Obituary: Ann McGovern, children's author and editor and member of the Scholastic family

Morgan Baden  //  Aug 12, 2015

Obituary: Ann McGovern, children's author and editor and member of the Scholastic family

On August 8, children's author Ann McGovern passed away at her home in New York City. Born in 1930, she got her start in the children's publishing world by working at Little Golden Books, where she also published her first book. McGovern also worked here at Scholastic for more than a decade, including founding and editing the SeeSaw book club. The Scholastic Reading Club posted a lovely tribute to her here.

All told, she's published 55 titles, including favorites like Stone Soup and many other titles for Scholastic and other publishers. In addition to writing and editing, she was a seasoned traveler and visited all seven continents in her lifetime. What a legacy!

Scholastic's CEO and Chairman Dick Robinson said this of her:

Ann McGovern, a dynamic Scholastic children's book editor in the mid 1960s, founded the SeeSaw book club for children in kindergarten and grade 1, immediately making it a huge success with her great sense of children's interests and her lively and fluid writing for younger children, making both children and teachers excited about early childhood literature.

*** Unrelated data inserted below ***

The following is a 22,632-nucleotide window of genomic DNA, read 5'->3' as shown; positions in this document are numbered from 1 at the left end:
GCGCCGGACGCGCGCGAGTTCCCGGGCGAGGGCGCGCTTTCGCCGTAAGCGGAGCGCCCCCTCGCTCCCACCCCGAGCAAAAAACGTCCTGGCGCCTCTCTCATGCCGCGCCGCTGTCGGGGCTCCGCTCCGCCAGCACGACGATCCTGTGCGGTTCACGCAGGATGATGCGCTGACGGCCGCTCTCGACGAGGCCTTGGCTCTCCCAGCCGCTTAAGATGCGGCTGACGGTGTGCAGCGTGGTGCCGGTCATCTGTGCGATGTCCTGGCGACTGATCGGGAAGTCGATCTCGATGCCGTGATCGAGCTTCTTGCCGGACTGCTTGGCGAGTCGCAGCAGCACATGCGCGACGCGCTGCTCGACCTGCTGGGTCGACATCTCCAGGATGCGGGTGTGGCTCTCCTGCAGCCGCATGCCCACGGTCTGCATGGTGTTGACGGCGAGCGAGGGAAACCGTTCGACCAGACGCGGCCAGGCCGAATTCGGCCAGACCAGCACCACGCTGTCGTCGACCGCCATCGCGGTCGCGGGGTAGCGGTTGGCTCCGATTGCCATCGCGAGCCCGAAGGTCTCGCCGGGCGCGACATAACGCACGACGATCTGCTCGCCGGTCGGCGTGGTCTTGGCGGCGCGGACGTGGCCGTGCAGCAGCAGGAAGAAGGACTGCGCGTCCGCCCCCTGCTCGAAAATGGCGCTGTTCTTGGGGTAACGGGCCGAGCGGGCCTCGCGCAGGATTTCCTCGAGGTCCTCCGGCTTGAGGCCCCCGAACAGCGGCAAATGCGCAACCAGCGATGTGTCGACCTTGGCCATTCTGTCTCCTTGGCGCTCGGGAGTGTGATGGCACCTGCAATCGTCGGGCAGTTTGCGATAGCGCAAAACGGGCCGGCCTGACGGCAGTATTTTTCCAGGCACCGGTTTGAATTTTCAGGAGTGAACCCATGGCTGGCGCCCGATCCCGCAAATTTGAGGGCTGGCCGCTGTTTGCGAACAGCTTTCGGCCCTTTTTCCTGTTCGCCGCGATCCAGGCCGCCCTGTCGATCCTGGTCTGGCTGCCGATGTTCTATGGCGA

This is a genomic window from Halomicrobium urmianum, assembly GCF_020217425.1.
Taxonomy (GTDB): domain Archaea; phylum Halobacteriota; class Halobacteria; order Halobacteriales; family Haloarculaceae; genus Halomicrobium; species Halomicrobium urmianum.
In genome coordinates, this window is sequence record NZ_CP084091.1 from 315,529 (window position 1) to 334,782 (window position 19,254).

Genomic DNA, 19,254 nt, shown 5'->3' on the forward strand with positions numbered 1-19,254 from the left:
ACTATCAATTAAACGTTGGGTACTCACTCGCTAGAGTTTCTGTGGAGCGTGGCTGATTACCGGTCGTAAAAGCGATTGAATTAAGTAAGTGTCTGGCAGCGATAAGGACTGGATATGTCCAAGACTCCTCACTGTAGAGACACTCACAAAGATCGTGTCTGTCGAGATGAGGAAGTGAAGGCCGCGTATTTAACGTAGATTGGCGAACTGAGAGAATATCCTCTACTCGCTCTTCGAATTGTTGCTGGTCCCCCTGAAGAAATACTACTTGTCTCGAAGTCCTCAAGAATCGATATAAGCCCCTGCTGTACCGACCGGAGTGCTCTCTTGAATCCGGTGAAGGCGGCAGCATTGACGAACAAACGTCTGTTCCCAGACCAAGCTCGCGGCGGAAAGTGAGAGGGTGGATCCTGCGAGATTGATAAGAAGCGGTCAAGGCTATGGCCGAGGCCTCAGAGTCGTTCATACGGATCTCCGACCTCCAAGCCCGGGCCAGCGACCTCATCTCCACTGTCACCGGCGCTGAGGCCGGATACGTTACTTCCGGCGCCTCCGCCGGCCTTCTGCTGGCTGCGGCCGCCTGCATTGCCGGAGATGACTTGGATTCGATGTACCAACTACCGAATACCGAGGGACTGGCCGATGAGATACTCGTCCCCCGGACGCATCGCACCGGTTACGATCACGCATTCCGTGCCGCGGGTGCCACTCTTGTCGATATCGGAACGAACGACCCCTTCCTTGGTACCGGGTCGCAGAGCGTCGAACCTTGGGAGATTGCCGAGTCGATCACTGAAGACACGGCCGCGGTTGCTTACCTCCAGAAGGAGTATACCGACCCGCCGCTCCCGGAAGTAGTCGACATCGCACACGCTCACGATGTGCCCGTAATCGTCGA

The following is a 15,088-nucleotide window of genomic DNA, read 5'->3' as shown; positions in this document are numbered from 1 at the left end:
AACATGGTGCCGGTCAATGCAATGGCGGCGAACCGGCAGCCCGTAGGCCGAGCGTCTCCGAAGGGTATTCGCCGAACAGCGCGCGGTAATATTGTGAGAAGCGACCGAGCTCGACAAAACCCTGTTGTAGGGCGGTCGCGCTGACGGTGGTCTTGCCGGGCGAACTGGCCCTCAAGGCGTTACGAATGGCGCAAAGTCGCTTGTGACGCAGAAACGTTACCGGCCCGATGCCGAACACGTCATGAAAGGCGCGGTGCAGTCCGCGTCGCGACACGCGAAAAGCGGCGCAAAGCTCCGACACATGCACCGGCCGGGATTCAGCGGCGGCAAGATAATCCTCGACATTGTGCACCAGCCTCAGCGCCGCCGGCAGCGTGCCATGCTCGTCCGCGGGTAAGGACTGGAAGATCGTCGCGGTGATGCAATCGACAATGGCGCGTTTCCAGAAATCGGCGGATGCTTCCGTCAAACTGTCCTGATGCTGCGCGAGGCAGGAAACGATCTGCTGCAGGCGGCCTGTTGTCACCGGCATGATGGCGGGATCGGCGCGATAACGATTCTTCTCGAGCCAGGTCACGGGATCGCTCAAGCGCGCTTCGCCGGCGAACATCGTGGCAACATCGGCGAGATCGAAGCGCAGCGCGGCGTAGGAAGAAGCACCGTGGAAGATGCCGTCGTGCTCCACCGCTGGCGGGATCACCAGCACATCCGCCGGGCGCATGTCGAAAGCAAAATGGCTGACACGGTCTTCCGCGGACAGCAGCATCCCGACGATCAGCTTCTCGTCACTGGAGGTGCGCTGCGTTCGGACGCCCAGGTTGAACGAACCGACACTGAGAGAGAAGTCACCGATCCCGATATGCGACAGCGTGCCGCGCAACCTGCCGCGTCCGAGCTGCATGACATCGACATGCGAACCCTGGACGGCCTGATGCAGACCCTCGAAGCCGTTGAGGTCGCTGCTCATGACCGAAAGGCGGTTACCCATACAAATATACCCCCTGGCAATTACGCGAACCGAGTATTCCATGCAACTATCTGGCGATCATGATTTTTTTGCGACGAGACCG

This skill flowed from her curiosity about the world and her sense of fun and adventure which led to her writing almost 40 nonfiction titles from If You Lived in Colonial Times and Runaway Slave (the story of Harriet Tubman), to Shark Lady, her true story of her scuba diving all over the world.

She was a poet as well, with a touch of imagination and storytelling which she showed in Stone Soup, a prizewinng book illustrated by Simms Taback which is still a Scholastic classic. Her friendship with many writers including Ezra Jack Keats brought their books to SeeSaw book club.

She brought fun, curiosity and a sense of adventure to everything she did, so writing and promoting books for children reflected her passion for life.

She was a creative and passionate force in children's books, bringing her own love of life to the work she cared so much about: exciting children to be curious about the adventure of life and learning.

Read more about her lasting legacy in The New York Times and Publishers Weekly.